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Leadership Lessons in Dead Poets Society

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Samantha Smith

on 14 October 2014

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Transcript of Leadership Lessons in Dead Poets Society

Leadership Lessons in Dead Poets Society
Change your perspective
Mr. Keating emphasizes the importance of viewing the world in a different way
Looking at situations from a new perspective can be a very valuable tool in life and leadership to gain a better understanding of how to address a problem or issue.
Carpe diem!
In this scene, Mr. Keating explains to his students about seizing the day and making the most of every moment
As a student and as a leader, it is easy to get caught up in looking forward to the future and forgetting to live in the moment
This is one of the most important takeaways from the film: seizing opportunities and making the most of what you have
Dead Poet Society is a great example of how leadership styles can sometimes clash, especially when it comes to changing traditional organizational structure. The film proves that embracing what you are passionate about and sometimes swimming against the stream can be challenging, but is what makes a true leader. Through his teaching methods, Mr. Keating is able to teach the group of boys to seize the day, think for themselves, and find their own voice, even when their dreams may seem silly to others around them. Mr. Keating’s ability to motivate and inspire the boys, as well as bring out the leader in them, shows the power a true leader can have even in the grimmest of times and when he is stripped of his title.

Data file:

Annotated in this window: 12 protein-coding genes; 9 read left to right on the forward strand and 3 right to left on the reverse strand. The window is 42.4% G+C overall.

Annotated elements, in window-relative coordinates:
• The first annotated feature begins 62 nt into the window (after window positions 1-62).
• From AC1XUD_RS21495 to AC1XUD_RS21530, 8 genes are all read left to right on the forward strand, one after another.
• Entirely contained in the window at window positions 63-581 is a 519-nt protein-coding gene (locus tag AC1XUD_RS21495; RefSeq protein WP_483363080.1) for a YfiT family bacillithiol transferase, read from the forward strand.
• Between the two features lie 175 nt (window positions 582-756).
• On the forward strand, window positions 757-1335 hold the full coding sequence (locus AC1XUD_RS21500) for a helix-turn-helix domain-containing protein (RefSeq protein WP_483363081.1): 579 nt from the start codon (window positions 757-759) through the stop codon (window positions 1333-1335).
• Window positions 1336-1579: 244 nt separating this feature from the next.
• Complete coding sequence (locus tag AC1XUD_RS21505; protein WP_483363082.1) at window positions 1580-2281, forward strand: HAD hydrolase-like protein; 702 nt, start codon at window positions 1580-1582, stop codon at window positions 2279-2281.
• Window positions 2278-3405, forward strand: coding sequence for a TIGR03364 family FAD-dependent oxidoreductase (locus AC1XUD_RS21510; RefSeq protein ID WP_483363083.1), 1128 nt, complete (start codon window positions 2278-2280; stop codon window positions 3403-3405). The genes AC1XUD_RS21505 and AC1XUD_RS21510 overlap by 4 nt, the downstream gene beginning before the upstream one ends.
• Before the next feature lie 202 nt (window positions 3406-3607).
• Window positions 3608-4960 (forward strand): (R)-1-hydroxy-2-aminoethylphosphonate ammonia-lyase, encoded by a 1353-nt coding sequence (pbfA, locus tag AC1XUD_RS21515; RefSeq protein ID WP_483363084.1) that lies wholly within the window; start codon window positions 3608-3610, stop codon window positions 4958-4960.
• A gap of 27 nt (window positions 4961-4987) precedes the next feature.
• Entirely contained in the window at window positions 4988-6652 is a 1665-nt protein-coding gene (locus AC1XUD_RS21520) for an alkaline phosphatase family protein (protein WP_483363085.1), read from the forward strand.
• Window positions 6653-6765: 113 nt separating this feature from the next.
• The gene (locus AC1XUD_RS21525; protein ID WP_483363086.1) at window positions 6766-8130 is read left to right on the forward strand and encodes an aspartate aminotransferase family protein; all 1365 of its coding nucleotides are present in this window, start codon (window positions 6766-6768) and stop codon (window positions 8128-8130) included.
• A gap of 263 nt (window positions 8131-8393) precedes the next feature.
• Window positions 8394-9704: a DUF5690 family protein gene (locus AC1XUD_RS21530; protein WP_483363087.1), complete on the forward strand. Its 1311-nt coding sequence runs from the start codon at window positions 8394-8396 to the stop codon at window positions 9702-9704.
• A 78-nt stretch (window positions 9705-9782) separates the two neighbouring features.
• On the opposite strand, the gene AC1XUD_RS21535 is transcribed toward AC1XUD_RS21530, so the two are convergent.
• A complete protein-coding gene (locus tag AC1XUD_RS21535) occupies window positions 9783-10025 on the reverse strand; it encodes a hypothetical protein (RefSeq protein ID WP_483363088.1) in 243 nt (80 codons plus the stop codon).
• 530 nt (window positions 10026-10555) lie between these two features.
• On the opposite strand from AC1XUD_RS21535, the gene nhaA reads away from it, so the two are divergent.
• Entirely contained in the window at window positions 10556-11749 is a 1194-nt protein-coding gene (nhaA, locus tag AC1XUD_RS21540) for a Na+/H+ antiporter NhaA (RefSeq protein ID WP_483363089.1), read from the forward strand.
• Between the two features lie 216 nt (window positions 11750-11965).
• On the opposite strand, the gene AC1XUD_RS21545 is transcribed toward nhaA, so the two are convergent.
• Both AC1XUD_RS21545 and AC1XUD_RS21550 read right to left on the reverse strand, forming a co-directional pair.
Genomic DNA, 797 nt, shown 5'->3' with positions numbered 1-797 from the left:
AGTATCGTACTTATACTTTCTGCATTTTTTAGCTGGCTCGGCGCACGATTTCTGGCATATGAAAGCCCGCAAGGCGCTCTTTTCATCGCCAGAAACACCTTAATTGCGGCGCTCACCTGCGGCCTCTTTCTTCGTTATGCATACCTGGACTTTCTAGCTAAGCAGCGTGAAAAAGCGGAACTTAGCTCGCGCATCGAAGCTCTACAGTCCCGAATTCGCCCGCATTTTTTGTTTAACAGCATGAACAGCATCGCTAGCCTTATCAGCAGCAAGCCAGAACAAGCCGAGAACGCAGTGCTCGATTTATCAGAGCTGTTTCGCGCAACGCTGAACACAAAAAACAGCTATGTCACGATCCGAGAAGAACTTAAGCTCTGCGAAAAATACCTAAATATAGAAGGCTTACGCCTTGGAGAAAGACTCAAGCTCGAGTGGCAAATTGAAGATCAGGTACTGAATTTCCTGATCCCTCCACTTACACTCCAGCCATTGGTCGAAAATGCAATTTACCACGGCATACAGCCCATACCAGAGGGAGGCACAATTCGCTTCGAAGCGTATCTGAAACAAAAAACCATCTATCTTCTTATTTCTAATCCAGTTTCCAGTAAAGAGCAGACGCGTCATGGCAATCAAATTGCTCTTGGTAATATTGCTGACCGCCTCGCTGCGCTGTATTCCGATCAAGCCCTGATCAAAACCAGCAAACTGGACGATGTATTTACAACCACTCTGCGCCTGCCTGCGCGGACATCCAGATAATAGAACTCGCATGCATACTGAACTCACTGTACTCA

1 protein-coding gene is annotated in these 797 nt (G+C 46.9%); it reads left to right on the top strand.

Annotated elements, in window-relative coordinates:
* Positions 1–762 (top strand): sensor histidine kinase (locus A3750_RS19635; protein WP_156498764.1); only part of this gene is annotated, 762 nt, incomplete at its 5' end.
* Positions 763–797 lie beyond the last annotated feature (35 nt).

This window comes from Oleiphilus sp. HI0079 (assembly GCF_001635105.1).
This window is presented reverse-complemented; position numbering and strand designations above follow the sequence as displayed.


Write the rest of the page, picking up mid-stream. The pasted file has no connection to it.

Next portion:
Walk to the beat of your own drummer
In this scene, Mr. Keating uses the walking exercise to demonstrate that it is sometimes difficult to be true to yourself in the face of others
This lesson is important for leadership because in order to be an effective leader, you must be able to resist conformity and maintain your own beliefs, even when others don't agree
This one scene has the most important lessons about leadership
Todd, who initially was timid and quiet, stands on his desk to salute Mr. Keating and many of his classmates follow suit. Mr. Keating was able to bring out the inner leader in his least likely student. Leadership is not something that is innate, but rather learned.
Further, this scene shows that a leader is not always the person with the title (Mr. Nolan), but is given authority by those he or she inspires, as is clearly the case with Mr. Keating.
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